The Democratic leaders, Ms. Pelosi and Mr. Reid, tried to strike a conciliatory tone, stressing that they would deliver all the money Mr. Bush requested. In a joint letter to the president, they said they stood ready to work with the White House.
"But your threats to veto a bill that has not even been presented to you indicate that you may not be ready to work with us," the letter said.
While they are hoping to capitalize on Mr. Bush's unpopularity, Democrats acknowledged privately that they were uncertain how the finger-pointing would play out. Some recalled President Clinton's success in putting the blame on Republicans for a 1995 government shutdown.
Republicans say Mr. Bush may be unpopular, but his policy of sending additional troops to Iraq may have more support than he does. Despite a recent nationwide telephone poll by the Pew Research Center for People and the Press in which 59 percent of those who responded said they wanted their lawmakers to vote in favor of a timetable for withdrawal, aides to Mr. Bush say the public is beginning to see improvements on the ground in Iraq and is willing to give Mr. Bush's troop buildup a chance.
"We hope it doesn't have to come to this type of brinksmanship, staring down the Congress, but as you saw today the president feels very strongly," said Dan Bartlett, counselor to Mr. Bush. "The feedback we've been getting from our allies on the Hill - and we agree with them - is that this is an issue we shouldn't shirk from."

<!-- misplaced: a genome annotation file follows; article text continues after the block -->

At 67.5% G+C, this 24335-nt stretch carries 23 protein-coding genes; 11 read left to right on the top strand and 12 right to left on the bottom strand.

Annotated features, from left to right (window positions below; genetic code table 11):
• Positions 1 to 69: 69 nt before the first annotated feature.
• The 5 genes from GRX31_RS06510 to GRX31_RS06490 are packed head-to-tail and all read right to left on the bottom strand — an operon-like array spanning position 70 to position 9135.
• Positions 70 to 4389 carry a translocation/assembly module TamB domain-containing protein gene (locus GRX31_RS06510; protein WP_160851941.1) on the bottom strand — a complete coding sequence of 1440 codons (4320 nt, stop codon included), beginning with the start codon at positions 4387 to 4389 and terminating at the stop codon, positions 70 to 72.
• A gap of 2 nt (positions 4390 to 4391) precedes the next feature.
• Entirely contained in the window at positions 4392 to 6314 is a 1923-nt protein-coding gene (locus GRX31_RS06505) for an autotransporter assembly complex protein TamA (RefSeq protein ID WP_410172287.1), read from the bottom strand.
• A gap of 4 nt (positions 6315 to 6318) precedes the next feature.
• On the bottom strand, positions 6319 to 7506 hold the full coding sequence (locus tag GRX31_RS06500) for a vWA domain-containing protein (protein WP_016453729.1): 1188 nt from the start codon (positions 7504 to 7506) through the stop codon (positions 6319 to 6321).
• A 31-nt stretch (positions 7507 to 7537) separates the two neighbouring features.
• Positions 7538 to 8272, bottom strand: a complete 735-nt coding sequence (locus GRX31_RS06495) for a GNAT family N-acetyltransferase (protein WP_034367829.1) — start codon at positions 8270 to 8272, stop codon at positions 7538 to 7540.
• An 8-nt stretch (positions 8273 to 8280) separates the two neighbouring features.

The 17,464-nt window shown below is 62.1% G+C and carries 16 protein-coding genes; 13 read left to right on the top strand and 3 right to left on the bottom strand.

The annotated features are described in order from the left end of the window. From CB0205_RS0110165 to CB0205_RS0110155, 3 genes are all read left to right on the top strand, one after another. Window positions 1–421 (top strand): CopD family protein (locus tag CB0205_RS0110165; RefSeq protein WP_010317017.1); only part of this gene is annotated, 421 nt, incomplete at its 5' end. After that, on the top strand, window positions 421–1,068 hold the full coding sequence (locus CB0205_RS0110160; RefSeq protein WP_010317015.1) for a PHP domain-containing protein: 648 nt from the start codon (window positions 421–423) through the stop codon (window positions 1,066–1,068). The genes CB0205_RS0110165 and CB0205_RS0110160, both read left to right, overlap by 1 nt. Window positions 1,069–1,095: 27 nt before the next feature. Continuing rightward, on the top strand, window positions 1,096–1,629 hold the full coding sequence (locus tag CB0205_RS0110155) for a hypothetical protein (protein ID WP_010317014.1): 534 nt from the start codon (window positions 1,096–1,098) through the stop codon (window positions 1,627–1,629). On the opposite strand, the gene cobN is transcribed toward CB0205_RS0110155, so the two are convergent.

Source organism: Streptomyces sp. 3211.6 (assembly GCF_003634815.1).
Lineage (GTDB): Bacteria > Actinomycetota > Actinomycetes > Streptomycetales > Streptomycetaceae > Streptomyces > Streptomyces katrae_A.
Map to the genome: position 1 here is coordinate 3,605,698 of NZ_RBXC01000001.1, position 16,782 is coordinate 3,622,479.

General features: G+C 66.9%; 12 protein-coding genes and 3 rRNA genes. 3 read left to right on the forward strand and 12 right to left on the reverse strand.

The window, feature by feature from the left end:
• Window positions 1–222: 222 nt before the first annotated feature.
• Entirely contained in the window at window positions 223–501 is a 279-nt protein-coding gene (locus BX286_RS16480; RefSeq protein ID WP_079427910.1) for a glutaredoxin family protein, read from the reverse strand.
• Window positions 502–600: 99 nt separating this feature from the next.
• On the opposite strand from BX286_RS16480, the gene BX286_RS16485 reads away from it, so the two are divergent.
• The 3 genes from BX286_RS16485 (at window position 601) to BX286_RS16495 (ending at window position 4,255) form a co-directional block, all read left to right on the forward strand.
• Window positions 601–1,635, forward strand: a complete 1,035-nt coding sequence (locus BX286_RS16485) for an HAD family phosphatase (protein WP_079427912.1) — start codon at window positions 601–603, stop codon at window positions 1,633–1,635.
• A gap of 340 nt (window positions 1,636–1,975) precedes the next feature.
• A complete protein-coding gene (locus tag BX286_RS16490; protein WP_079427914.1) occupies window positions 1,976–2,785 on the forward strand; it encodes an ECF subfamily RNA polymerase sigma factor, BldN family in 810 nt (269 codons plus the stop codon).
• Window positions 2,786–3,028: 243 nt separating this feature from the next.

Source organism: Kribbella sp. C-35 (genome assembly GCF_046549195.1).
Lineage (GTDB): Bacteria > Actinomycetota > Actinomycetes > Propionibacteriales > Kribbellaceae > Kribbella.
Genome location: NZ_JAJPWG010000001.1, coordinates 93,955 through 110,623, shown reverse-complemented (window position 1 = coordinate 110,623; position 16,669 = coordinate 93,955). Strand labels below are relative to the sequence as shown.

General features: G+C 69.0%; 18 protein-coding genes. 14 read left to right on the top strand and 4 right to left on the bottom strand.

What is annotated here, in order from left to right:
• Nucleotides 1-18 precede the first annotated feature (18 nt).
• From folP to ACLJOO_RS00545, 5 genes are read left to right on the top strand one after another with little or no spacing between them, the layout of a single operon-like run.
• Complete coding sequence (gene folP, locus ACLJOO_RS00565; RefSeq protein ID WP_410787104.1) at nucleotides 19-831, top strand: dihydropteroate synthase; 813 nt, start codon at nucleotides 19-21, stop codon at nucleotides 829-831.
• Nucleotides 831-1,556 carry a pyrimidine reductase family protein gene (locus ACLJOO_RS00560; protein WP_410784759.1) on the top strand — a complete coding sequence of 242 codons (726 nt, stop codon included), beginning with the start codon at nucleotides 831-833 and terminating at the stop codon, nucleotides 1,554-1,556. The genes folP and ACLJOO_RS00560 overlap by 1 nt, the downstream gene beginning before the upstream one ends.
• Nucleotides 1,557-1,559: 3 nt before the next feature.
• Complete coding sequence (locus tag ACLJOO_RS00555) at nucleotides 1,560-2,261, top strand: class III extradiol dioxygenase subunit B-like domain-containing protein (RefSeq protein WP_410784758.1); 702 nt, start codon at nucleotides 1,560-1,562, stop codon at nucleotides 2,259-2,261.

Democratic officials say the shape of the measure that will be sent to the president remains unclear, but it is almost certain to have some timeline on Iraq, given the votes in both houses. But Democrats also say they intend to pare down some of the nonwar spending in the bill to quiet Republican accusations of pork-barrel politics.
Democrats also acknowledge that even with the unpopularity of the war, they must move carefully. The House bill passed with just 218 votes, the minimum necessary to guarantee passage, and in the Senate, the provision to set a goal of pulling out by March 31, 2008, also passed narrowly, 50 to 48.
"The president does have leverage on the troops, and given the close votes, we have to be cognizant of that," said Representative Rahm Emanuel of Illinois, chairman of the House Democratic caucus. "But we have leverage on the policy and he has to be cognizant of that."
Republicans say Mr. Bush must move carefully as well. Charlie Black, a Republican strategist who is close to the White House, said the administration could win the argument with the public "if they handle it right and communicate it well." Republican leaders say they will back Mr. Bush as he tries to make the case to the public that Congress does not have the power to dictate the management of the war.
"We have a constitutional republic that says the commander in chief of our forces is the president," said Senator Mel Martinez, the Florida Republican who is also chairman of the Republican National Committee. "It gives the power of the purse to Congress; it doesn't give the power of moving troops around to Congress."